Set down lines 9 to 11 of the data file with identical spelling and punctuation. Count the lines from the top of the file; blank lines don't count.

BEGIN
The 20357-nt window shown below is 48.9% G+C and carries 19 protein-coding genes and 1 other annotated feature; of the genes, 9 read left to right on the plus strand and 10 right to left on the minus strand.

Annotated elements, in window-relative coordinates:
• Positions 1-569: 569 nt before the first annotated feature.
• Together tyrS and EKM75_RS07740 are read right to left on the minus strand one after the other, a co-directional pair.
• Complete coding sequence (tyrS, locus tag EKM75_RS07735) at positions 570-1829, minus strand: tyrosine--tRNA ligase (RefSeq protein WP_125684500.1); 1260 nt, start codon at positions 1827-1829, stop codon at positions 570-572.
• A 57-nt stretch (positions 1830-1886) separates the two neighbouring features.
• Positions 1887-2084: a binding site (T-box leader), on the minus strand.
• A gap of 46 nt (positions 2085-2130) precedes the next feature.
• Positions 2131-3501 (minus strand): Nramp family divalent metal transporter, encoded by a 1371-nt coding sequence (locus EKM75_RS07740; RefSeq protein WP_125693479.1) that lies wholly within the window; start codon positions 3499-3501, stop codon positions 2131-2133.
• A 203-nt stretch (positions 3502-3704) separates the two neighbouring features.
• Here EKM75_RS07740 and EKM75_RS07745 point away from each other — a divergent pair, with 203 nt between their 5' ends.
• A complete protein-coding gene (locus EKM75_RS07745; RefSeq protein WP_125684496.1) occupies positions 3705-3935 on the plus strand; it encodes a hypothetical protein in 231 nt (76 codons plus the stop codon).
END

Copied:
• Positions 2131-3501 (minus strand): Nramp family divalent metal transporter, encoded by a 1371-nt coding sequence (locus EKM75_RS07740; RefSeq protein WP_125693479.1) that lies wholly within the window; start codon positions 3499-3501, stop codon positions 2131-2133.
• A 203-nt stretch (positions 3502-3704) separates the two neighbouring features.
• Here EKM75_RS07740 and EKM75_RS07745 point away from each other — a divergent pair, with 203 nt between their 5' ends.